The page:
It’s been a fun ride the past four years shredding Buttermilk, Highlands and Smuggler on my trusty old Swiss Bob sled, but wear and tear got the best of it. A crack in the bottom filled the sled with snow and I was forced to go buy another.
But when I went to get another one, I found out the company was sold and no longer offered the Swiss Bob. The Eurosled Swiss Bob Merikan Missile took its place.
I bought it at Aspen Sports with some trepidation, since it wasn’t the Swiss Bob I have come to love on my early-morning descents after a hot hike up the mountain.
The design and aerodynamics are much different than the old Swiss Bob, and I could do without the shazam-style color schemes and graphics like a skull and cross bones. But damn, that sled is fast — way faster than the Swiss Bob. Smuggler has become one giant luge course on the missile.
Weighing in just under three pounds, the American-made, American-designed Merikan Missile is super fast, super smooth, and super solid.
Just tie it around your waist with a dog leash or a bungee cord, and you won’t even know it’s there on the way up. It’s easily maneuverable, just a slight shift to the right or left and the sled moves on a dime. It’s not as easy to steer as the Swiss Bob, but it’ll do just fine. It’s a great ab workout as well, as long as the shifting is coming from your core.
The ridges on the bottom help with control and the molded plastic allows the rider to be three or four inches off the snow, which is a much better design feature than the Swiss Bob.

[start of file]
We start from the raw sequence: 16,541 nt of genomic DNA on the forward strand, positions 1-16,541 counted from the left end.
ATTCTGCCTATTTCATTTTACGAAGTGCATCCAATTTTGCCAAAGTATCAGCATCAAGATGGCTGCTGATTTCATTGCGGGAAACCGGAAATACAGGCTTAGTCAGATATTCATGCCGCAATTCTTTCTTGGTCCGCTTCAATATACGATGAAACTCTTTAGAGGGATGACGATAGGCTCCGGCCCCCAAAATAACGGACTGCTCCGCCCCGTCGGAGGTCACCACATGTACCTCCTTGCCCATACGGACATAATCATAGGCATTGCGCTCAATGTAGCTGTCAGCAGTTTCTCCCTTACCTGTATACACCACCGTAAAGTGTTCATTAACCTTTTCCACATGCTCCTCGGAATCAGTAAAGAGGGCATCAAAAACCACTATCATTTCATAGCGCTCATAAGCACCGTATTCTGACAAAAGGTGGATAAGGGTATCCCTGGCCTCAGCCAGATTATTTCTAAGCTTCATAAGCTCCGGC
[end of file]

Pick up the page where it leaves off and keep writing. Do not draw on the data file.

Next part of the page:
It’s definitely a “grown-up” sled and a great alternative to buying thousands of dollars worth of equipment in the pursuit of a quick descent.
I tend to hike and sled early in the morning — right after sunrise. It’s a great way to start the day. There’s nothing that puts a smile on my face more than sledding down an empty mountain at mach speed with AC/DC blaring in the headphones, giggling like a child.
Easy to carry and control, the missile is a blast on packed snow — and corduroy if you can make it up and down a ski area before the lifts open.
Perfect conditions for the missile are groomed runs at Buttermilk; the grooves on the bottom of the sled easily mesh with corduroy snow. The Tiehack side of Buttermilk is a bit sketchy because it’s so steep, but it can be conquered on a missile. You can always jump off if you lose control. I recommend using hiking poles to help steer at fast speeds and definitely goggles if you’re bombing Buttermilk, Highlands or, if you dare, Ajax.
If you take it out on Smuggler, beware of the anti-sled people who must be just as agro off the hill as they are on it. They just don’t appreciate sledders whizzing by them, or maybe they’re just jealous. Regardless, use caution around turns because you never know who will be there, in the way. Dogs, on the other hand, love the missile and will try to bite you as you pass by. I always use my feet to slow it down when approaching agro hikers or curious canines.